Myspace was a lot entry of music lovers into the new social media landscape. For half a decade after its founding in 2003, the site was the world’s most visited social network, and the first popular platform where musicians and stage celebrities build an audience. On Myspace Music, artists can upload tracks, connect with fans, and check out their own brands. Free.
On Myspace, musicians can be weirder and more personal than on an album’s preface or on major label websites. Creating a fun profile was a free growth hack that allowed fans to share an artist’s music with millions of other potential fans. Does it bother you, yes? Drummer Rob Bloomfield has this to say about the band: “The silly name plus the pornographic skirt Lolita hentai avatar we used is the way that thousands of people say, “Does it bother you, yes? Among his 8 best friends.” People from the industry quickly sought to monetize the digital middle finger that the group gave the entire internet.
Myspace knew its platform was career making and breaking. The company developed features to keep the momentum going, but it was the users that really moved things forward. A generation of kids was customizing their profile layouts in HTML and adding a line of code to trigger songs to play automatically. The ability to directly associate a song with your personality has turned into a raging battle of coolness that resulted in incalculably free publicity for artists.
“You’ve had kids that turn into advertisers for you for free,” says Isac Walter, former A&R of Myspace Records. “You just had an editorial side of you that did nothing more than promote the music to get more musicians, more views, and labels were the worst off because they were in a crisis of not selling records.” Myspace was turning DJs into stars popular enough to get record deals, but they still couldn’t solve the problem of how to monetize music outside of touring.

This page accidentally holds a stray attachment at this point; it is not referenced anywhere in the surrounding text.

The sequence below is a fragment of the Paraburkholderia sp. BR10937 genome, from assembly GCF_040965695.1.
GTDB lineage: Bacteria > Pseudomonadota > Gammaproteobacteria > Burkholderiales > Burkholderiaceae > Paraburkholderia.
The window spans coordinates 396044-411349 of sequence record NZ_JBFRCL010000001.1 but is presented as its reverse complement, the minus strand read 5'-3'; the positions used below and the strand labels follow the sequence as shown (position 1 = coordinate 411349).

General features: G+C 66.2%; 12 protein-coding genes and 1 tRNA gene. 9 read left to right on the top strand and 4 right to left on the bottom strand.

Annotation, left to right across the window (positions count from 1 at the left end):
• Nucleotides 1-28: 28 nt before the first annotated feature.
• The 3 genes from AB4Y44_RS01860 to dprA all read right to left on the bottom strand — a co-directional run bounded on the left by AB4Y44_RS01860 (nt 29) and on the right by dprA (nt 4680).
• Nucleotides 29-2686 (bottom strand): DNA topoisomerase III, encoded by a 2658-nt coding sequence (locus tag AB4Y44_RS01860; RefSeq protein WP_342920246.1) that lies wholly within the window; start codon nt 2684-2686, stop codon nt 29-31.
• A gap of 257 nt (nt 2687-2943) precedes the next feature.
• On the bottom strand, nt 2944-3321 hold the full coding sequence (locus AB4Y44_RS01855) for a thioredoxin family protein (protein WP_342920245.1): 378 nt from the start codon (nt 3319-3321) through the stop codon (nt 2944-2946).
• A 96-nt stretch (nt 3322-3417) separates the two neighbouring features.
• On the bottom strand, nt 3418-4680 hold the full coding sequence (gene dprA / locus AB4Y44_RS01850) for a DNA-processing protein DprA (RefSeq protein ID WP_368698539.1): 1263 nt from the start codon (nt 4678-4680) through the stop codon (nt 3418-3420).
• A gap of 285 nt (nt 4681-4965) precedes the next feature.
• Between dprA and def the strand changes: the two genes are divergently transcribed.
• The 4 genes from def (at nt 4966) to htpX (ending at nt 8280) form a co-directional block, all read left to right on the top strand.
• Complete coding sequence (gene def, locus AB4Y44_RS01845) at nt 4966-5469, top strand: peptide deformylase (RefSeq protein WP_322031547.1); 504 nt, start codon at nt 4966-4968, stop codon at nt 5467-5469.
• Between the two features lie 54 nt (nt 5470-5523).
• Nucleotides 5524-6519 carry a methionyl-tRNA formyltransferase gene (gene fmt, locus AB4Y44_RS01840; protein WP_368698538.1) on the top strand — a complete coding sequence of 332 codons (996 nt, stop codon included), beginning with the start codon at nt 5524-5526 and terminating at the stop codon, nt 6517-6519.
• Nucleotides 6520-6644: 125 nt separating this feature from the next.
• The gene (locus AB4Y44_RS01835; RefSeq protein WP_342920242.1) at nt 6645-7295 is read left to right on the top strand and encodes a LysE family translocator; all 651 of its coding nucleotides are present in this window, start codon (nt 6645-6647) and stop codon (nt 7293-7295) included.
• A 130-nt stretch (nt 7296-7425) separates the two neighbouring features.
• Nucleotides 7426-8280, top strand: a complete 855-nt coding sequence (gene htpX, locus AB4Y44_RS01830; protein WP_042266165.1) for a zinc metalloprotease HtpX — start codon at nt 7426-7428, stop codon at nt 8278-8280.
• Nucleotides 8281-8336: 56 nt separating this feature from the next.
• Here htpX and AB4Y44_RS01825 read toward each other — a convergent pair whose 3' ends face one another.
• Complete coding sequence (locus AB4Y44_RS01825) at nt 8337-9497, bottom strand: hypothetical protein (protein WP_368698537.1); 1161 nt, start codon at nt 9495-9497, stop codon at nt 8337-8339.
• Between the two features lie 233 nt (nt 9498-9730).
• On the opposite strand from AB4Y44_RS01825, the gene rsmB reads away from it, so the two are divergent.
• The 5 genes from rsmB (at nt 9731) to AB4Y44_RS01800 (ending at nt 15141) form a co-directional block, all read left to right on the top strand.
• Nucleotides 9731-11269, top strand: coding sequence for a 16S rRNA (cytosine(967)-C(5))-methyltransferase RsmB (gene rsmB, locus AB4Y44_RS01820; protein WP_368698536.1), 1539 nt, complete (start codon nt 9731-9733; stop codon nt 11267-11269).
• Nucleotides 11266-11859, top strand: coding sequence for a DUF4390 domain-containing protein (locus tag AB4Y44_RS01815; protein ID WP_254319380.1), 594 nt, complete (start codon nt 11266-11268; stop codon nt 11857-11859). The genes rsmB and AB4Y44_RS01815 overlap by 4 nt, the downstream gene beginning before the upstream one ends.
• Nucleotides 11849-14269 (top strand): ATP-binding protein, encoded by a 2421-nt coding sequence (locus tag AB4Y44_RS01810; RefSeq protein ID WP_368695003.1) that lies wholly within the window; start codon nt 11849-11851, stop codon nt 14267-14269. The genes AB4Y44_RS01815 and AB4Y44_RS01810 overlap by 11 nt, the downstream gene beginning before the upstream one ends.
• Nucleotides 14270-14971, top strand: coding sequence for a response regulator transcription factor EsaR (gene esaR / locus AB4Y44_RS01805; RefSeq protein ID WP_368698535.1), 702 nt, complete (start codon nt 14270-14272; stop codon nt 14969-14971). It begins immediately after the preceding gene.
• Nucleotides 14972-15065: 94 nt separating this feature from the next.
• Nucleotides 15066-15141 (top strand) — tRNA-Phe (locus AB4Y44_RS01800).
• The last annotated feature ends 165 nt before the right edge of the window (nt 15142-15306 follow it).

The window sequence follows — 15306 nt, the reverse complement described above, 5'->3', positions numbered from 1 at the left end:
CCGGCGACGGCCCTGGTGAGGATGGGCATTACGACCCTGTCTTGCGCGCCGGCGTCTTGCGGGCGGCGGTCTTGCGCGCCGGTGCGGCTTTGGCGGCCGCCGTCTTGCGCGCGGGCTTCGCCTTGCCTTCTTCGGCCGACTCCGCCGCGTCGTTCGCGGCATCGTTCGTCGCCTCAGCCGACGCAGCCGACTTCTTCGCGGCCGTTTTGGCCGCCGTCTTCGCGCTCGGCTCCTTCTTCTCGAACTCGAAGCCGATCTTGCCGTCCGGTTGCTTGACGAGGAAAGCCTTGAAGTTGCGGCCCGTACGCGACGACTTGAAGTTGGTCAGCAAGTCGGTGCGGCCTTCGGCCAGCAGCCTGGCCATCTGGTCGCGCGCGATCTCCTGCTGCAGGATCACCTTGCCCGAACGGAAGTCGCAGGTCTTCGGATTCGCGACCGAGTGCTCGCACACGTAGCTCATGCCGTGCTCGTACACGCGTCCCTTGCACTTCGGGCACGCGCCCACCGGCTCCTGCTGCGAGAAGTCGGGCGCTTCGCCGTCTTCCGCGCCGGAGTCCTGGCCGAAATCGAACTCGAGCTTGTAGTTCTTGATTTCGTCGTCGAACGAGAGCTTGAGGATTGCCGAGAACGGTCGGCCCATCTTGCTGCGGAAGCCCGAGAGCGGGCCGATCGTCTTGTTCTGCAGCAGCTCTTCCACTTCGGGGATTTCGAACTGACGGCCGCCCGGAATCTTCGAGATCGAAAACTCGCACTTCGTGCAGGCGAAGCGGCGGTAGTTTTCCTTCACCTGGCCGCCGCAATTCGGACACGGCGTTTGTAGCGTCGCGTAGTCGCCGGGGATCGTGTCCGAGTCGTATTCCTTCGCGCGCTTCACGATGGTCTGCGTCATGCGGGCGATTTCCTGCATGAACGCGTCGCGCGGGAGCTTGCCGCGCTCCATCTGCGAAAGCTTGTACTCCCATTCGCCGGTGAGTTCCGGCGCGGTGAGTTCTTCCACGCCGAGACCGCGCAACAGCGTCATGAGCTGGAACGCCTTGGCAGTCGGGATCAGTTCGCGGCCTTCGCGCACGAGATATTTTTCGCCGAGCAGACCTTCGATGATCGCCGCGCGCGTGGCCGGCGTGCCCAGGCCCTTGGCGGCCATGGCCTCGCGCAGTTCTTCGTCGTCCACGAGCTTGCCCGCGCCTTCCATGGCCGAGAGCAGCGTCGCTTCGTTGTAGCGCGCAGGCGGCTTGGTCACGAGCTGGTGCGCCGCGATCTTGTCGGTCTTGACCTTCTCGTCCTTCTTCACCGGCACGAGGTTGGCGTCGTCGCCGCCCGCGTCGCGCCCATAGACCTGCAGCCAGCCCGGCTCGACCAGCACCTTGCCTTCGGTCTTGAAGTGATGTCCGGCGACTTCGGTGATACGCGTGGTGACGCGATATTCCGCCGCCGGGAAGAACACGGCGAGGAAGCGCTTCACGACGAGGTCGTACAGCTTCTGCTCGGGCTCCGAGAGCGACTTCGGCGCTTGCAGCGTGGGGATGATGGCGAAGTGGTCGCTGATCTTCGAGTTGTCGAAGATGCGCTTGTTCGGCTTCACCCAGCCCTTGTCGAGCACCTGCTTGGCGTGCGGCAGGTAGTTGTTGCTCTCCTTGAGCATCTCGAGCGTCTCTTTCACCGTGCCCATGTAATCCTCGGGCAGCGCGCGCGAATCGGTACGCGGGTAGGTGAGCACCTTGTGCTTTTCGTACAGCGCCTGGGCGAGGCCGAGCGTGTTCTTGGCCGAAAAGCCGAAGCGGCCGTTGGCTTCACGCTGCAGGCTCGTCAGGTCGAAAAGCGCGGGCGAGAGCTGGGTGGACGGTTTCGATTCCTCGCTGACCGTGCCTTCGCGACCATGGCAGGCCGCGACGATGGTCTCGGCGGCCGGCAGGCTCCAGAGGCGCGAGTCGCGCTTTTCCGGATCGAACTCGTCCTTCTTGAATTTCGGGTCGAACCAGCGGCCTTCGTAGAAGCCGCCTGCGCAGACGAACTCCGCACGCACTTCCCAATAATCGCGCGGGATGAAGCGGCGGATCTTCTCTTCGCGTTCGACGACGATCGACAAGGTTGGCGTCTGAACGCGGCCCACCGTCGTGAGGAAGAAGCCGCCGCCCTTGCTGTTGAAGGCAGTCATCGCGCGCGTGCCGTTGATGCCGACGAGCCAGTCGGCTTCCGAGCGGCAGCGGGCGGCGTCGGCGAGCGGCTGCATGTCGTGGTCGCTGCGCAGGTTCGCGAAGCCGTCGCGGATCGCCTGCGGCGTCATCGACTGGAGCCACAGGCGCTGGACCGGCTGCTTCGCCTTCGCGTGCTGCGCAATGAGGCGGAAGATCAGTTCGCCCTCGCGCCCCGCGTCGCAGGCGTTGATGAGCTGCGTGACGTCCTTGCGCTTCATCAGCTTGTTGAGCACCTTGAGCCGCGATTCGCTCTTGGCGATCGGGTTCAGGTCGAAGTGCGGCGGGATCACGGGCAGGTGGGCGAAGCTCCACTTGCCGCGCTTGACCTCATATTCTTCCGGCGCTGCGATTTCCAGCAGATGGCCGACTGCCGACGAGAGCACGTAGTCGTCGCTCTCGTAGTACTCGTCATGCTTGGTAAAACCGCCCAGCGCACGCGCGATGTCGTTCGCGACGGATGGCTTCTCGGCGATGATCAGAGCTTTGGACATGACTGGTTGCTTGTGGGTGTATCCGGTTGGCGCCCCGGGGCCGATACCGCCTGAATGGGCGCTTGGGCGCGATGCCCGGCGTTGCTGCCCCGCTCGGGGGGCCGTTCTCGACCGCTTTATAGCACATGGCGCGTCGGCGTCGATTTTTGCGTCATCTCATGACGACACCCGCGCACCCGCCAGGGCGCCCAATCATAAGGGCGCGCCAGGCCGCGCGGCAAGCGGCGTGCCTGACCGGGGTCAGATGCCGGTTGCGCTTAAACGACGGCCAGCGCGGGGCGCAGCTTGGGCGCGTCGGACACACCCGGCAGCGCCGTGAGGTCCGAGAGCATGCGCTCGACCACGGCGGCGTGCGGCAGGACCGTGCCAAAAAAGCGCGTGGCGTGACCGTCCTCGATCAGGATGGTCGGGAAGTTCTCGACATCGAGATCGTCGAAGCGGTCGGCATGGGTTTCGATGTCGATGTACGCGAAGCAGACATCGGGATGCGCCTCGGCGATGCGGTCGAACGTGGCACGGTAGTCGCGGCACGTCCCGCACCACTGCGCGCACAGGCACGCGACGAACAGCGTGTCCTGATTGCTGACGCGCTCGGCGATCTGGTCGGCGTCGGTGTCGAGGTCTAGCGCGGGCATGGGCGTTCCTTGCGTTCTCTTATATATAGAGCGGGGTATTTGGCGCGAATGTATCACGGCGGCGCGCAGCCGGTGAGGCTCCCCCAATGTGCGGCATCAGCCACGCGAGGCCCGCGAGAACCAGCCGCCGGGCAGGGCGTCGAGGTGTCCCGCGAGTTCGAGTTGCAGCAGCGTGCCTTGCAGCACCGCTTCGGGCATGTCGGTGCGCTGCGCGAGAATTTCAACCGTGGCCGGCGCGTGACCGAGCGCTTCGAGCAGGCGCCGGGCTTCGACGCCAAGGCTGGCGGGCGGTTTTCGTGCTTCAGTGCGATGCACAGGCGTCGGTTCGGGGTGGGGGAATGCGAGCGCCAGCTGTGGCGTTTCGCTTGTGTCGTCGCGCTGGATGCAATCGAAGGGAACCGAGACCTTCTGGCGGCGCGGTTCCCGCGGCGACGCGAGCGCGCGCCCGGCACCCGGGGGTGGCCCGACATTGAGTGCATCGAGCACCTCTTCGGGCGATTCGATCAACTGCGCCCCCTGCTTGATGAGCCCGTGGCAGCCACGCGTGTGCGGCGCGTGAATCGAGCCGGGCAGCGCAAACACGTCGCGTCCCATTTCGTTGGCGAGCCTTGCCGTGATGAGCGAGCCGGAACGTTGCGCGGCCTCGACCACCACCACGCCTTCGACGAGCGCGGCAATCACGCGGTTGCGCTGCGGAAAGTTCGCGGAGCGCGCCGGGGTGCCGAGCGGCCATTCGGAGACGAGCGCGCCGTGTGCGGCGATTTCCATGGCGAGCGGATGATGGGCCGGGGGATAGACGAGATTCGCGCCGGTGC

Australian electronic duo Bag Raiders credits most of their early success to the platform: “We did a remix for this band—our friends—Valentinos, and then suddenly the guys from Kitsuné in Paris texted us on Myspace.” Placing it on a Kitsuné mixtape, available for free download online, has been a fast ticket to massive Myspace hype, better bookings, and remixes from other artists on the circuit.
Bag Raiders’ success story was not an anomaly: Uploading songs to Myspace as a form of free promotion quickly became the norm, from bands to DJs to rappers. “I remember a year we were touring in Australia and I would be booking commercials in the real street press. Literally a year later we were selling tours just by telling our Myspace friends about them. It changed so quickly,” says Presets’ Julian Hamilton.
Music critics were naturally losing their ground as the traditional media barriers around embargoes, press releases, and label-produced marketing presentations were being swept away by young bloggers around the world. “rolling rock it didn’t matter anymore because now there is Dirgen. Of course, Pitchfork just happened rolling rockbut for a while it looked exciting and fresh, as if the world was really changing,” says Hamilton.
This brief moment in music history can never be repeated today. For one thing, crispy, MP3-bitrate audio wouldn’t fly now, and neither would write for free after all these years of proliferation of digital content. More importantly, perhaps, is that the lifecycle of a song in a blogging generation is not legally possible. “The only reason the moment happened, and dance music in general has reached the world level is because of the culture of remix and its reinterpretation. “Many of these were out-of-law mashups or unofficial remixes,” says Clayton Blaha, a publicist representing clients including Diplo, Justice, and Fool’s Gold Records.